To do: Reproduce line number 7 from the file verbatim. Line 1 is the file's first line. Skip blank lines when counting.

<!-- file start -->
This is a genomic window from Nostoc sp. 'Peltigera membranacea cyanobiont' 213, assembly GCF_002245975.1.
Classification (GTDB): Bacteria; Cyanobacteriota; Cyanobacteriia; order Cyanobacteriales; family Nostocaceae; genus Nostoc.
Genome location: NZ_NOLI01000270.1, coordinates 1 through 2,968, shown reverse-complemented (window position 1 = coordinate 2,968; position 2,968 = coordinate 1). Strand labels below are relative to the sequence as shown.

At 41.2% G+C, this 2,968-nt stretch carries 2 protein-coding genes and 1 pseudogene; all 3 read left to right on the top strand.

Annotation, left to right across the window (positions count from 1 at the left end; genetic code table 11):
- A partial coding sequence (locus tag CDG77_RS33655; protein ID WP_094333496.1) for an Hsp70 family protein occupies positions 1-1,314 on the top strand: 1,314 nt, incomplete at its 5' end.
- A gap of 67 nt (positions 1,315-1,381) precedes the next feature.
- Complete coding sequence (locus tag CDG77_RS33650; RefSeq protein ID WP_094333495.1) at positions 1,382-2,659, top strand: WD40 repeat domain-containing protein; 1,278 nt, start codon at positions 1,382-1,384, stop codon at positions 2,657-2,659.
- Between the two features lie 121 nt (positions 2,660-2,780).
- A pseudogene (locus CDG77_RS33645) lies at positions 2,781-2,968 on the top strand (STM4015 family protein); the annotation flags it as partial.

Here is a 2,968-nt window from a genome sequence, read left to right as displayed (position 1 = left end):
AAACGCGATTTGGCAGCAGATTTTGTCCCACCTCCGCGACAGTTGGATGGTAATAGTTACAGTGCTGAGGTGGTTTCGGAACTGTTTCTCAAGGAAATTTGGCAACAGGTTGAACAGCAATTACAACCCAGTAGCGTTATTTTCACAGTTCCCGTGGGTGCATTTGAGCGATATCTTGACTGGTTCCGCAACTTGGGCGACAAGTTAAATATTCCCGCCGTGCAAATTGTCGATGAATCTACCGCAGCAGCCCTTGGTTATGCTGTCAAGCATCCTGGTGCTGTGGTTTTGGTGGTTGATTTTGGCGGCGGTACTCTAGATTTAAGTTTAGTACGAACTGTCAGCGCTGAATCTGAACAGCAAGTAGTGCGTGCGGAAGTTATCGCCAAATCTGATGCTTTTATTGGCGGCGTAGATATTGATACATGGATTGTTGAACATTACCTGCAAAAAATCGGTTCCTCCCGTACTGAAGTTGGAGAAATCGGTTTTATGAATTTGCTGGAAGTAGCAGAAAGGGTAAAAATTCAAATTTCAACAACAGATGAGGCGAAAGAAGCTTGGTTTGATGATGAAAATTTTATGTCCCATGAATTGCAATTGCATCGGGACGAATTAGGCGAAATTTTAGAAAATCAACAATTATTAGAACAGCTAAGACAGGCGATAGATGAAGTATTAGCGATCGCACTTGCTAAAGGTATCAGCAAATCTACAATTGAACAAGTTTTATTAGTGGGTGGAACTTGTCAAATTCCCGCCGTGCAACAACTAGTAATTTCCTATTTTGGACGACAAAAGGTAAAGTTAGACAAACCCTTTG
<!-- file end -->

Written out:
- A gap of 67 nt (positions 1,315-1,381) precedes the next feature.